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Descriptive study of chronic calcific pancreatitis in Sri Lanka

Show simple item record de Silva, M. en_US Selliah, S. en_US Thabrew, I. en_US 2014-10-29T09:22:54Z 2014-10-29T09:22:54Z 2005 en_US
dc.identifier.citation The Ceylon Medical Journal. 2005; 50(1): pp.5-10 en_US
dc.identifier.issn 0009-0875 (Print) en_US
dc.description Indexed in MEDLINE
dc.description.abstract OBJECTIVES: To describe the potential risk factors, clinical features, biochemical and radiological features, and management of chronic calcific pancreatitis. DESIGN: Cross-sectional descriptive study. SETTING: Tertiary care general hospital. PATIENTS: Fifty patients with pancreatic calcification referred to the Colombo South Teaching Hospital, and 50 age-matched controls from healthy relatives or friends of the patients. MEASUREMENT: Height and weight measurements, immunoreactive insulin levels and trypsin levels of duodenal aspirates were estimated. Plain abdominal xray and ultrasonography were performed. INTERVENTION: Endoscopic retrograde cholangiopancreaticography (ERCP) was attempted on all patients during which duodenal aspirates were collected. Success rates of ERCP and response to endotherapeutic procedures were recorded. RESULTS: Twenty two of the 50 chronic calcific pancreatitis (CP) patients were diagnosed to have chronic alcoholic calcific pancreatitis(CACP). Mean age of the CACP patients was significantly higher than that of the chronic calcific pancreatitis of the tropics (CCPT) patients. Severe malnutrition (BMI < 20), frequent consumption of Manihot esculenta (manioc, cassava) and a high consumption of chilli or pepper were identified as possible risk factors for both alcoholic and non-alcoholic CP. Onset of diabetes occurred at a much younger age in the CCPT group than in the CACP group. Mean serum insulin was significantly higher in the CCPT group than in the CACP group and duodenal trypsin level was significantly lower in the CCPT than in CACP group. CONCLUSIONS: Our results confirm the existence of both alcoholic (CACP) and non-alcoholic (CCPT) types of chronic calcific pancreatitis in Sri Lanka. A larger study is required to confirm the associated risk factors such as Manihot esculenta and foods with a high content of chilli or pepper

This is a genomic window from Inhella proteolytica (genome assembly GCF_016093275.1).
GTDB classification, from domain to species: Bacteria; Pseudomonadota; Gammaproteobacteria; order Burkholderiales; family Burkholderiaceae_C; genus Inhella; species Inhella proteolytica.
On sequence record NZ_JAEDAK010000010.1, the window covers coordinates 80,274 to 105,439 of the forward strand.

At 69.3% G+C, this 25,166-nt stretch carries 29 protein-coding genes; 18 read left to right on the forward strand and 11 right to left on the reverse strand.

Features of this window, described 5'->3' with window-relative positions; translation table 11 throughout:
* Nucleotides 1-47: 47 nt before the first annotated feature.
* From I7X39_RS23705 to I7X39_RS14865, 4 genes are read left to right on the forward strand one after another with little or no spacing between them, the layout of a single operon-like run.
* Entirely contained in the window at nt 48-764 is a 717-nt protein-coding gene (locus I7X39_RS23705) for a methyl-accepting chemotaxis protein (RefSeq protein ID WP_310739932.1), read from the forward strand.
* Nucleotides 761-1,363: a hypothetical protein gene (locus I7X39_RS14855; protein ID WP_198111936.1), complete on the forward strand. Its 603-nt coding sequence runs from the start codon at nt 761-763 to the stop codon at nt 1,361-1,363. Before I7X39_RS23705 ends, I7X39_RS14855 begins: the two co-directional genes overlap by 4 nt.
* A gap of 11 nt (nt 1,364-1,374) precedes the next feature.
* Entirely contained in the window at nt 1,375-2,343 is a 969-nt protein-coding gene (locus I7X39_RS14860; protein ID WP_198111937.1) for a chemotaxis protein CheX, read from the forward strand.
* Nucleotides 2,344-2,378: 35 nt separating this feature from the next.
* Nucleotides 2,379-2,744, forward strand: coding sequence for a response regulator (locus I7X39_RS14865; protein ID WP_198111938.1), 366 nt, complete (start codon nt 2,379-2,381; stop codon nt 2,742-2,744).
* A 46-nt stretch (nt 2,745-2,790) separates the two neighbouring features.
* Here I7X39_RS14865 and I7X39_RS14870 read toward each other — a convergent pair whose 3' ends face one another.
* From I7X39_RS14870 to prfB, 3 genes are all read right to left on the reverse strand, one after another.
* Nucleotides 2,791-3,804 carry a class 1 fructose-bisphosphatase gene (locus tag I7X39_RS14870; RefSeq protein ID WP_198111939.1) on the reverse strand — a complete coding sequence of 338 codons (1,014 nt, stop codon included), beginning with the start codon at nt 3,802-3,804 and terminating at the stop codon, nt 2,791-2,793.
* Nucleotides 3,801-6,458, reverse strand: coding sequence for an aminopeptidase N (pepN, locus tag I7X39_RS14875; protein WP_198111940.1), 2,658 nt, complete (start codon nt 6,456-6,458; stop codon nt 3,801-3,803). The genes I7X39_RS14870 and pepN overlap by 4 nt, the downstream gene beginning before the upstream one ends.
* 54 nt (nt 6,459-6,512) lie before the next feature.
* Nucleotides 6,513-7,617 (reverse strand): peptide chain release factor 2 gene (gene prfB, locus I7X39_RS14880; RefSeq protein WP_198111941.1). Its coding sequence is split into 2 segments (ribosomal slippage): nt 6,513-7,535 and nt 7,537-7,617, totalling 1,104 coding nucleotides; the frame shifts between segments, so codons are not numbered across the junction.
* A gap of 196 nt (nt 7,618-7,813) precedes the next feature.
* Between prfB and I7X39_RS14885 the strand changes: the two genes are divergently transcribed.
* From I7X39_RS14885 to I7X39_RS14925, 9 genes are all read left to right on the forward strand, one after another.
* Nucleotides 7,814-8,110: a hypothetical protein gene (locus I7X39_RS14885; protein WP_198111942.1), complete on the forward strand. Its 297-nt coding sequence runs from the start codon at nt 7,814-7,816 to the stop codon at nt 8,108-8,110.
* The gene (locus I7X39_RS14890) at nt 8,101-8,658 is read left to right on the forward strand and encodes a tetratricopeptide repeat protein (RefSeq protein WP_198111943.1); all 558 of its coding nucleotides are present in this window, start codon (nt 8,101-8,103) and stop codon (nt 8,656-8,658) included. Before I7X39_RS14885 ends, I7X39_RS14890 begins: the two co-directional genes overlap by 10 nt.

dc.publisher Sri Lanka Medical Association en_US
dc.subject Cross-Sectional Studies en_US
dc.subject Calcinosis-epidemiology
dc.subject Calcinosis-diagnosis
dc.subject Pancreatitis-epidemiology
dc.subject Pancreatitis, Alcoholic-diagnosis
dc.subject Pancreatitis, Alcoholic-epidemiology
dc.subject Risk Factors
dc.subject Sri Lanka-epidemiology
dc.subject Pancreatitis-diagnosis
dc.title Descriptive study of chronic calcific pancreatitis in Sri Lanka en_US
dc.type Research Paper en_US
dc.identifier.department Physiology en_US
dc.identifier.department Biochemistry en_US
dc.creator.corporateauthor Sri Lanka Medical Association en_US

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